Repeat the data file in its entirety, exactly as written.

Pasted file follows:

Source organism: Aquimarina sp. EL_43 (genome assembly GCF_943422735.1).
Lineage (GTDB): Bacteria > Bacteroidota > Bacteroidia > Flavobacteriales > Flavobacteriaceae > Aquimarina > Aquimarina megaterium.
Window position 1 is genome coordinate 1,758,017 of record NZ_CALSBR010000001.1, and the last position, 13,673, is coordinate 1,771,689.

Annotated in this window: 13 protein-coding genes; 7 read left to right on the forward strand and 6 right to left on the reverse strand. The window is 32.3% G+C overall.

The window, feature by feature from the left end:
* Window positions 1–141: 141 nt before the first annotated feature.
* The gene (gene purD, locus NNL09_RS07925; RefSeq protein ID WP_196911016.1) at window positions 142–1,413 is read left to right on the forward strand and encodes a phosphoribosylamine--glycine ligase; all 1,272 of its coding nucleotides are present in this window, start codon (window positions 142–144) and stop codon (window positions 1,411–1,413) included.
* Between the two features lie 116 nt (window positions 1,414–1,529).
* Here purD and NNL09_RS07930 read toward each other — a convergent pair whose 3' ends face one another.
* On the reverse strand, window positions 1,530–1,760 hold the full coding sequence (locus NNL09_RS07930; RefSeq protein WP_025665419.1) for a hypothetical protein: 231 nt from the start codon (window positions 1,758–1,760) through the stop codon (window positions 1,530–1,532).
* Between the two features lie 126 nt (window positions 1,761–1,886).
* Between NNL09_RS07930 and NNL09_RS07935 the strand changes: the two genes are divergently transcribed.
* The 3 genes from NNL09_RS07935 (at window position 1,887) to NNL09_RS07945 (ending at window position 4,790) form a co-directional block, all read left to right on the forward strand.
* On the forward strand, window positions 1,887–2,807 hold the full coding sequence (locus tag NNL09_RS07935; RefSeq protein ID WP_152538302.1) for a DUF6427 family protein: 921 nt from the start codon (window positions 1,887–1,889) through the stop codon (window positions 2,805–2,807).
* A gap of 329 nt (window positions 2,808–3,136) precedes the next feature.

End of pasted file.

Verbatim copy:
Source organism: Aquimarina sp. EL_43 (genome assembly GCF_943422735.1).
Lineage (GTDB): Bacteria > Bacteroidota > Bacteroidia > Flavobacteriales > Flavobacteriaceae > Aquimarina > Aquimarina megaterium.
Window position 1 is genome coordinate 1,758,017 of record NZ_CALSBR010000001.1, and the last position, 13,673, is coordinate 1,771,689.

Annotated in this window: 13 protein-coding genes; 7 read left to right on the forward strand and 6 right to left on the reverse strand. The window is 32.3% G+C overall.

The window, feature by feature from the left end:
* Window positions 1–141: 141 nt before the first annotated feature.
* The gene (gene purD, locus NNL09_RS07925; RefSeq protein ID WP_196911016.1) at window positions 142–1,413 is read left to right on the forward strand and encodes a phosphoribosylamine--glycine ligase; all 1,272 of its coding nucleotides are present in this window, start codon (window positions 142–144) and stop codon (window positions 1,411–1,413) included.
* Between the two features lie 116 nt (window positions 1,414–1,529).
* Here purD and NNL09_RS07930 read toward each other — a convergent pair whose 3' ends face one another.
* On the reverse strand, window positions 1,530–1,760 hold the full coding sequence (locus NNL09_RS07930; RefSeq protein WP_025665419.1) for a hypothetical protein: 231 nt from the start codon (window positions 1,758–1,760) through the stop codon (window positions 1,530–1,532).
* Between the two features lie 126 nt (window positions 1,761–1,886).
* Between NNL09_RS07930 and NNL09_RS07935 the strand changes: the two genes are divergently transcribed.
* The 3 genes from NNL09_RS07935 (at window position 1,887) to NNL09_RS07945 (ending at window position 4,790) form a co-directional block, all read left to right on the forward strand.
* On the forward strand, window positions 1,887–2,807 hold the full coding sequence (locus tag NNL09_RS07935; RefSeq protein ID WP_152538302.1) for a DUF6427 family protein: 921 nt from the start codon (window positions 1,887–1,889) through the stop codon (window positions 2,805–2,807).
* A gap of 329 nt (window positions 2,808–3,136) precedes the next feature.